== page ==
When someone else jumps in, an orange bar at the bottom of the screen tells you this. Once editing is happening, it only appears to pick up changes every minute or so (reflected at each end by the Saving prompt appearing in the top right). Arguably this is fair enough for most applications, but definitely not quite as nice as real time. I was hoping it would be character-by-character, like Andrew’s thing back at Uni.  That would be concurrent.  You could see what areas others are working on and watch, or avoid that area and work on another. Sending each keystroke would be a doddle bandwidth-wise, even the fastest typists run at around only 120wpm -> 720cpm, 12cps.  but with 10ppl going at it at once, that’s 120cps, but I guess the server could bundle them together before redistributing out.  You would have to include sequencing information in each packet to prevent out-of-order application of keystokes and other UI interaction.

But even if it’s not realtime (e.g. almost realtime), I can see the benefits, for many applications.  Like what?  It’s not too bad for knocking this into a coherent review, but something to provide hints about where the other editors have been touching stuff would be good.  It doesn’t appear to use visible revision marks. I find them a pain in the arse in Word, but at least you can tell who’s done what… even more important with multiple concurrent people all hitting the document. It does track all the revisions in the Revisions tab, which includes facilities to compare versions. Might be nicer if it showed show revision marks like Word, in the document itself.  With some sort of aging (maybe a coloured background that fades back to white?), and an ability to “accept” the changes – by which I mean tell the edit program to tell you if that text changes again.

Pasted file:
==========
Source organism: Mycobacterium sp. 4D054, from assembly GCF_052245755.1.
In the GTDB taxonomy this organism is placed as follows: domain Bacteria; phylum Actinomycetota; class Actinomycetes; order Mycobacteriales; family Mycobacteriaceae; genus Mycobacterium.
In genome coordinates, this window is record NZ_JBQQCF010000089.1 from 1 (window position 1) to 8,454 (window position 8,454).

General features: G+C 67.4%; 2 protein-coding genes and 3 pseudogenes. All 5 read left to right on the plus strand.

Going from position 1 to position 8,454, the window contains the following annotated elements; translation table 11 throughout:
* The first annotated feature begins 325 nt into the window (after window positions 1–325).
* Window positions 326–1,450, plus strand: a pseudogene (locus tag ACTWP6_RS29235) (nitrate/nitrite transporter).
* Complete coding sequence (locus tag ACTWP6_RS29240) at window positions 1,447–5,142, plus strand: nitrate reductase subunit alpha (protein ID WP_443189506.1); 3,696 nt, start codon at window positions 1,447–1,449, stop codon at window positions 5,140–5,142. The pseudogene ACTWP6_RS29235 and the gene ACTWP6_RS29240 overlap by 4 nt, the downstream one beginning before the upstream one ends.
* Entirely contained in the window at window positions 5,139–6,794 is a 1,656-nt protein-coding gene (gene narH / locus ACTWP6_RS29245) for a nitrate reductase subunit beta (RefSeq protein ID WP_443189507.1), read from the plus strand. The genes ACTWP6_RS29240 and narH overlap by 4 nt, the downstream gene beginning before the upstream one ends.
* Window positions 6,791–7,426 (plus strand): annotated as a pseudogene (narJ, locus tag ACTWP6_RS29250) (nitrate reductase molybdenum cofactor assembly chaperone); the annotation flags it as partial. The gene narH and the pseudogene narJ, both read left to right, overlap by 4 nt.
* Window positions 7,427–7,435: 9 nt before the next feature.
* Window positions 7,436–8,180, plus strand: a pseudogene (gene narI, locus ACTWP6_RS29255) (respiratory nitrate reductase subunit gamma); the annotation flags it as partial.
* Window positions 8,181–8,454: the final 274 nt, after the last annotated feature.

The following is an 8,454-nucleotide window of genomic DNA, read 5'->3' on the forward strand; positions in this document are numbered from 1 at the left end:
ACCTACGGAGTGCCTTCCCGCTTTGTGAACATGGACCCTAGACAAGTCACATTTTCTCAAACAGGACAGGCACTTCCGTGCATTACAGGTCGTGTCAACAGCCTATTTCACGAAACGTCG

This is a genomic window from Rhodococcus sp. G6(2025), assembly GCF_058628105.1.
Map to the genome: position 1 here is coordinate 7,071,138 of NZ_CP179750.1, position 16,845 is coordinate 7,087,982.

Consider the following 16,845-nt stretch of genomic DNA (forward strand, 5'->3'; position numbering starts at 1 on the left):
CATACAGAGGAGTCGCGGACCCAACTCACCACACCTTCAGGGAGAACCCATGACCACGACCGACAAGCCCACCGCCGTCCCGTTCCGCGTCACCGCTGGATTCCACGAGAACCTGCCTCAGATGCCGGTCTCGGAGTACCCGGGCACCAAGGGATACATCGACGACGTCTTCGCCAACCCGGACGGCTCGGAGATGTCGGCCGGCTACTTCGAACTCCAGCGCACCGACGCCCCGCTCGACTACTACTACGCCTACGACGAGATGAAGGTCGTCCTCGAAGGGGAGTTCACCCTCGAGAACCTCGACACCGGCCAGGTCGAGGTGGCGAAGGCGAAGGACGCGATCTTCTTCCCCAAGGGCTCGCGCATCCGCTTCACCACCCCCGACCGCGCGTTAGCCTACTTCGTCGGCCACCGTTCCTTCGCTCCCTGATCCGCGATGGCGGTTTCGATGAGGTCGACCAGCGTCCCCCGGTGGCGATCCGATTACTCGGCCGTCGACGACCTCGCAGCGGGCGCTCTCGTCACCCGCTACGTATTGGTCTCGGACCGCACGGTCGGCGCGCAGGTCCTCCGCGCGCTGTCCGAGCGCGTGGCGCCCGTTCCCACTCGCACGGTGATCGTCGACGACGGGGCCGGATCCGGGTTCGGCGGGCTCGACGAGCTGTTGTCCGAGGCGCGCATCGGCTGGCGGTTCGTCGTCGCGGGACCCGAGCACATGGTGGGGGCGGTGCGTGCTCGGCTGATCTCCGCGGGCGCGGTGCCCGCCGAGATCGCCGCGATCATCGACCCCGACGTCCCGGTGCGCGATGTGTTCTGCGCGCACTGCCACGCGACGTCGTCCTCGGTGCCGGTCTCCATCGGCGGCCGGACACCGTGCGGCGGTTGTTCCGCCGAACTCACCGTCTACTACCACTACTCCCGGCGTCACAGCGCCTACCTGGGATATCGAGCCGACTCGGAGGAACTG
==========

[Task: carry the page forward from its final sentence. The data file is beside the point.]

There’s a chronological edit history type of view off on one of the tabs; I wonder if any thought has given to “replaying” the saved document to give you a feel for the evolution of the final document.  At the very least, it would demo well, even if no-one ever used that feature.

This has undo/redo; for typing it appears to act on the last sequence of typed characters.  And how does undo-redo work with multiple people editing?  You could keep a local buffer, but what does it mean to undo stuff if others have changed the text you were editing? We didn’t try too hard to find out.  The algorithms for that must be really scary, or really lame.

Writely is multi-user chat?
Perhaps this is only any good as multi-user chat. But, as multiuser chat, everyone would have to adopt different colours.  And, like in a wiki, people could be running all over the place changing the history of the chat.